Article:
The Rise of Enlightened Sexism5/19/2011
Today, we once again have what Betty Friedan famously called "a problem with no name." Millions of young women -- the girl power ...
Today, we once again have what Betty Friedan famously called "a problem with no name." Millions of young women -- the girl power generation -- have been told that they can do or be anything, yet they also believe their most important task is to be slim, "hot," and non-threatening to men. Once they get out in the work force, though, they learn that there still is pay discrimination, inflexible work places, women slotted into low paying, dead end jobs more often than men and a glass ceiling in so many lines of work.
At the same time, these young women get the message loud and clear that the absolute last thing they should embrace is feminism. Indeed, as one reviews the media landscape of the past 15 years, one is struck by how effectively feminism -- a social movement that has done so much for women, and for men, for that matter -- has been so vilified in the media that many young women regard it as the ideological equivalent of anthrax. I wanted to trace how that happened, and to pinpoint what it is that remains unspoken but that is still bothering so many of us, to give a name to what's coursing through our popular culture, this message that you can be or do anything you want, as long as you conform to pretty confining ideals around femininity, and don't want too much. The name I chose is "Enlightened Sexism" -- a term I adapted from Sut Jhally's and Justin Lewis's "enlightened racism." It is a new, subtle, sneaky form of sexism that seems to accept -- even celebrate -- female achievements on the surface, but is really about repudiating feminism and keeping women, especially young women, in their place.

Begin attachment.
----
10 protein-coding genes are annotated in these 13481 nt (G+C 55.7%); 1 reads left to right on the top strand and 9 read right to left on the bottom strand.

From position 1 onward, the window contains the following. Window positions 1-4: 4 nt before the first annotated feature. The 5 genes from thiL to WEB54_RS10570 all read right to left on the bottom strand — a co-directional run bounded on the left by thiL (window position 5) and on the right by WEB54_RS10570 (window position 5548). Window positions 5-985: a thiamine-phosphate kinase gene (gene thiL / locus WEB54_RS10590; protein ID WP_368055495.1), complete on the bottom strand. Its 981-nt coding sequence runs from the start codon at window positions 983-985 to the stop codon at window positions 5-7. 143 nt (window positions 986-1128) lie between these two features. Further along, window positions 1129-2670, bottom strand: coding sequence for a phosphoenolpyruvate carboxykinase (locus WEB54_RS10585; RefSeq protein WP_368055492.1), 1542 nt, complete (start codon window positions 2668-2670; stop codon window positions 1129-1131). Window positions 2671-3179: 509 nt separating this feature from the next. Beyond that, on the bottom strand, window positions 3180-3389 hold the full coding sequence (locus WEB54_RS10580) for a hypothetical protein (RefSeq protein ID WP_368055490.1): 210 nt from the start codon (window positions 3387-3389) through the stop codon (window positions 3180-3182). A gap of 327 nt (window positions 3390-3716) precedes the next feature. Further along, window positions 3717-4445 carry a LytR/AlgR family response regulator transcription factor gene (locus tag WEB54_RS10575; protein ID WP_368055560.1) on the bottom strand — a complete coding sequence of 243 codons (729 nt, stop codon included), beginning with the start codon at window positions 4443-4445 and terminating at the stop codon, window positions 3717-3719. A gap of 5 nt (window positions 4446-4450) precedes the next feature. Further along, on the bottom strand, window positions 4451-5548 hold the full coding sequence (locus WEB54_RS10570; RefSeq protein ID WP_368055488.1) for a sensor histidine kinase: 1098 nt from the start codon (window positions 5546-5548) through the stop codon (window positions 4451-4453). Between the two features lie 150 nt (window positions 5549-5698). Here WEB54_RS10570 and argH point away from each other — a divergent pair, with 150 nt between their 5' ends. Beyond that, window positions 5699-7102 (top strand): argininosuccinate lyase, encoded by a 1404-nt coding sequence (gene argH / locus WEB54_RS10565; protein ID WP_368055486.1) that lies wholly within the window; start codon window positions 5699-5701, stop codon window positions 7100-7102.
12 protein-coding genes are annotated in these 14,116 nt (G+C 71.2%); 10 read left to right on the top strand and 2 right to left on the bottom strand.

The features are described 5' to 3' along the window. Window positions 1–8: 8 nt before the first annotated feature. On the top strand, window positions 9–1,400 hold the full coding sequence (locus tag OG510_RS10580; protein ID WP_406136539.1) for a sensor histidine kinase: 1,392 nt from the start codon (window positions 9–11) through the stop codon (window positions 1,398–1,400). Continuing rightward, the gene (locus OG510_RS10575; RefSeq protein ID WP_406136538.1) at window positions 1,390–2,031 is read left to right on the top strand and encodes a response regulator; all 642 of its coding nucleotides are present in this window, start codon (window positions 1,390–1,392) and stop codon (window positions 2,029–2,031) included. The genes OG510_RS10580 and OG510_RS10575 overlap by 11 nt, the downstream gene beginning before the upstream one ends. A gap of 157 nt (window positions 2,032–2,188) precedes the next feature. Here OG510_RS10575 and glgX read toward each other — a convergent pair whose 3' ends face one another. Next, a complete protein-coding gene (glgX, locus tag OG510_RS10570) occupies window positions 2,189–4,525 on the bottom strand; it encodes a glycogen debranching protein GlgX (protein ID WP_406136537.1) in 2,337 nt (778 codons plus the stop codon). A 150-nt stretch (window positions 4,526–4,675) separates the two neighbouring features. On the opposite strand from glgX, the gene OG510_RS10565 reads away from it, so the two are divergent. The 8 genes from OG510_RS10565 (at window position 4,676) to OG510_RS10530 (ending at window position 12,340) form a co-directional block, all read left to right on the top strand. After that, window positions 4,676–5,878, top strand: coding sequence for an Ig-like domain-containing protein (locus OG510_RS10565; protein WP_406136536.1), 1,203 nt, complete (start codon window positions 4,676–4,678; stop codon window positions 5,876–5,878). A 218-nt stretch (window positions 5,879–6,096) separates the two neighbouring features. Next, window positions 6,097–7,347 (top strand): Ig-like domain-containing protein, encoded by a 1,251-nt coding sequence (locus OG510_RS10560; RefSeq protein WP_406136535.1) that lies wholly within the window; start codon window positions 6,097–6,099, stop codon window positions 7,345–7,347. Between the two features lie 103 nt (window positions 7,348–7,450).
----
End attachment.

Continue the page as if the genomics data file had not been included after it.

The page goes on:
After reviewing the media fare geared to girls and women since the early 1990s, I came to see a rather large gap between how the vast majority of girls and women live their lives, the choices they are forced to make, and what we see -- and don't see -- in the media. Ironically, it is just the opposite of the gap we saw in the 1950s and '60s, when images of women as dancing bimbettes-on-the-beach or stay-at-home housewives who needed advice from Mr. Clean about how to wash a floor effaced the exploding number of women (including mothers) entering the workforce, joining the Peace Corps and becoming involved in politics. Then the media illusion was that girls' and women's aspirations weren't changing at all when they were. Now the media illusion is that equality for girls and women is an accomplished fact when it isn't. Then the media were behind the curve; now, ironically, they're ahead.
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